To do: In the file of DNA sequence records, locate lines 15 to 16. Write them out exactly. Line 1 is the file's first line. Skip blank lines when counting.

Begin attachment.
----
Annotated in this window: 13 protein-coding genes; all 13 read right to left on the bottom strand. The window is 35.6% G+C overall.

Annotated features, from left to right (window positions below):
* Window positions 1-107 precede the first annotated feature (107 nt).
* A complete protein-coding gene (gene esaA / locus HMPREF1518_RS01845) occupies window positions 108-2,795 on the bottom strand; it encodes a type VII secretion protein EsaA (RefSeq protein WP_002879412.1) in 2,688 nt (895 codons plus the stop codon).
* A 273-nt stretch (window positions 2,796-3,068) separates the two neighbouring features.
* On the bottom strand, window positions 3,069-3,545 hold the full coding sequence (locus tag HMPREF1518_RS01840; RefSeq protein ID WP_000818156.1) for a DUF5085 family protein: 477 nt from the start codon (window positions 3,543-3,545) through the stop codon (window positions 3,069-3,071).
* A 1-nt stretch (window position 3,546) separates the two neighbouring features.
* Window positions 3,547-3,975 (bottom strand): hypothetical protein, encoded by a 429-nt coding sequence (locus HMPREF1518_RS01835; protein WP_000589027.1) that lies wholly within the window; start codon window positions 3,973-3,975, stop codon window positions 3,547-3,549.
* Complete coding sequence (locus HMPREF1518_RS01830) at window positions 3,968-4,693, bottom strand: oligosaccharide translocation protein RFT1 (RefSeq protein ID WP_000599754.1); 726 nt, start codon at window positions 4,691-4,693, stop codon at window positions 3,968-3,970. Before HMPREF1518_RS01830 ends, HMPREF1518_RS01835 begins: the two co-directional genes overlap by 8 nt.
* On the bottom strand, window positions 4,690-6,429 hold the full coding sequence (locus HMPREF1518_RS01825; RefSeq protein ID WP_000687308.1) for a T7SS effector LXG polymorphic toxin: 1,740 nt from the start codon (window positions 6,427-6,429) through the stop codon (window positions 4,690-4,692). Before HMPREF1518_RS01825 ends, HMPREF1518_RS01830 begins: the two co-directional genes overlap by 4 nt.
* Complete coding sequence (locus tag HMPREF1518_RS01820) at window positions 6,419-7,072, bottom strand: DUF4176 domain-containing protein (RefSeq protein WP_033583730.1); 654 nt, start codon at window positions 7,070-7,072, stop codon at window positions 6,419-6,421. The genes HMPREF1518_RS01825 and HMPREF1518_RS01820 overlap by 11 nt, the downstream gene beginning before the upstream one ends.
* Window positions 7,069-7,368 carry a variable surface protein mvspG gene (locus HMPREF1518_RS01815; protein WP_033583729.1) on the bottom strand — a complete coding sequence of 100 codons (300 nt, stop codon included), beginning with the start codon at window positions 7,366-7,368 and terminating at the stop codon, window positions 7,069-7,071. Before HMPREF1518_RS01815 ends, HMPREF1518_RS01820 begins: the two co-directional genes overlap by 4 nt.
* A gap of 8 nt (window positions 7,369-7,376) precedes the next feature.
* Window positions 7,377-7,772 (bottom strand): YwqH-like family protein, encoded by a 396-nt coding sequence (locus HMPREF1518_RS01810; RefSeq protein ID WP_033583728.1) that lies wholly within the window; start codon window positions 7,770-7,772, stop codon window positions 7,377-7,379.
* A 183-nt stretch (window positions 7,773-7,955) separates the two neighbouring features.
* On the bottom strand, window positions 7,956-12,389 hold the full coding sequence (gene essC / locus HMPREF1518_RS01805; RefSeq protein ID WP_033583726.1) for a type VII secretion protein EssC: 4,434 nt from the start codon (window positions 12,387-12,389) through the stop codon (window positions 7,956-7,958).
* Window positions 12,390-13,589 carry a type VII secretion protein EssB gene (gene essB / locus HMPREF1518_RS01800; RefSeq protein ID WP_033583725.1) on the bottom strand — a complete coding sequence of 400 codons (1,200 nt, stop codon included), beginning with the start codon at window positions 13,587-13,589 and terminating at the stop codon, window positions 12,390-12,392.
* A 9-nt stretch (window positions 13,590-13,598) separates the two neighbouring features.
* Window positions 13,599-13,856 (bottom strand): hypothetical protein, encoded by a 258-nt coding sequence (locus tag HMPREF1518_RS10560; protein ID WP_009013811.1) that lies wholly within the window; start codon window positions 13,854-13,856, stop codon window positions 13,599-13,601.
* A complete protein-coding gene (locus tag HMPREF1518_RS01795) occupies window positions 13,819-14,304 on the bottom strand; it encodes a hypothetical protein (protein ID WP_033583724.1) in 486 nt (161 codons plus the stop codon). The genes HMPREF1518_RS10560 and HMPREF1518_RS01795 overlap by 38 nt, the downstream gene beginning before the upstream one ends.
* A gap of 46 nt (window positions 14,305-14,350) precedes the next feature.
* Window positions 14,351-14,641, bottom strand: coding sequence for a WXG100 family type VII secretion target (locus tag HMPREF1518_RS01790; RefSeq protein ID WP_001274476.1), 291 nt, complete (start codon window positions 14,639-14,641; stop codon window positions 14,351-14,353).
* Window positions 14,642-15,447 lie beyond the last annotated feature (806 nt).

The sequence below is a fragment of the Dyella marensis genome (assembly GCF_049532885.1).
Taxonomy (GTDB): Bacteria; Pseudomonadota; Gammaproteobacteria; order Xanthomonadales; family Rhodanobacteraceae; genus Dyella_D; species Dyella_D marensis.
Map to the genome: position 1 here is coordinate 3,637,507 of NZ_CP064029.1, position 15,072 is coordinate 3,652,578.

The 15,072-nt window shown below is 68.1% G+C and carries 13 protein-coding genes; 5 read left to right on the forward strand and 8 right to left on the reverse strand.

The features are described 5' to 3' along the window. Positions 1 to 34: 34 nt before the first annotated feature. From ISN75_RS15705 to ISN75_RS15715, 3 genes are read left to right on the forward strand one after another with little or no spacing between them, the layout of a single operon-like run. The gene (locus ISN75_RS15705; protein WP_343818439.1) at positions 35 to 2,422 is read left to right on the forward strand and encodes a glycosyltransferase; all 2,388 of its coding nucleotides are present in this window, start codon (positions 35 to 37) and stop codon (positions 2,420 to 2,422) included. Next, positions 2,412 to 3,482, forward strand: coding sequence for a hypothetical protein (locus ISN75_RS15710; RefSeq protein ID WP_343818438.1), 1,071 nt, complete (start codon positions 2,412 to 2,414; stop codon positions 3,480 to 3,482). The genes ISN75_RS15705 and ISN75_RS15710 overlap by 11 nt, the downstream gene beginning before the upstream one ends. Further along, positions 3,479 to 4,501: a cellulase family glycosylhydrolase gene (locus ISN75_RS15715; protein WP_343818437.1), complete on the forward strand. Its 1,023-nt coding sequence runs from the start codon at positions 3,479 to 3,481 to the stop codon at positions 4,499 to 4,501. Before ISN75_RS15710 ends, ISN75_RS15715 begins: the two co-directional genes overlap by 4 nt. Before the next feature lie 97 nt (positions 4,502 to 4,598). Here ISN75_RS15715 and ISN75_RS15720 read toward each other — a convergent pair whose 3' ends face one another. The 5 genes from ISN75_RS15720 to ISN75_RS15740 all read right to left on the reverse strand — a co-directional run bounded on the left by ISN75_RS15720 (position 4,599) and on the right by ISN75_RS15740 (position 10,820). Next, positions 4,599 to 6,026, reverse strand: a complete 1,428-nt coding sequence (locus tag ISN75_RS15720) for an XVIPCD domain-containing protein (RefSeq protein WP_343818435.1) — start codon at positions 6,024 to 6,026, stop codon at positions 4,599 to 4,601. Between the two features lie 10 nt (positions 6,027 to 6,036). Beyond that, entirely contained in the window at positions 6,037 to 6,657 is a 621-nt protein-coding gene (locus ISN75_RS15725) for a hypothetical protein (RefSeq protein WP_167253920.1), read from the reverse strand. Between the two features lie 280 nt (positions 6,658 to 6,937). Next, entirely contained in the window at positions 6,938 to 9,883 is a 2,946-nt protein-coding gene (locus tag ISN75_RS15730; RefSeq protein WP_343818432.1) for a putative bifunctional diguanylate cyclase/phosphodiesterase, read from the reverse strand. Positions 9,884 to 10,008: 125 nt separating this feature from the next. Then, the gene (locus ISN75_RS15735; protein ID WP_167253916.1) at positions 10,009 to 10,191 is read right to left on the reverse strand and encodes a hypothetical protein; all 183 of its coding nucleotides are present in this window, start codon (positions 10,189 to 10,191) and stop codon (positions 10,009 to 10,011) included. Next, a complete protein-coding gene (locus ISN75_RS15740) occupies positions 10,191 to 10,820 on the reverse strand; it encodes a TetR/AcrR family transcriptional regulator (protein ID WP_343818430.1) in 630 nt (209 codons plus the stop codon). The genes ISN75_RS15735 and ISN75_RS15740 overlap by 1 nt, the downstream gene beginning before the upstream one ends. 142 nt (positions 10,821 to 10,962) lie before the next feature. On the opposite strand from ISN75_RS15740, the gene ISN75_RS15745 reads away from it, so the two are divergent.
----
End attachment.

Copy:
* A 183-nt stretch (window positions 7,773-7,955) separates the two neighbouring features.
* On the bottom strand, window positions 7,956-12,389 hold the full coding sequence (gene essC / locus HMPREF1518_RS01805; RefSeq protein ID WP_033583726.1) for a type VII secretion protein EssC: 4,434 nt from the start codon (window positions 12,387-12,389) through the stop codon (window positions 7,956-7,958).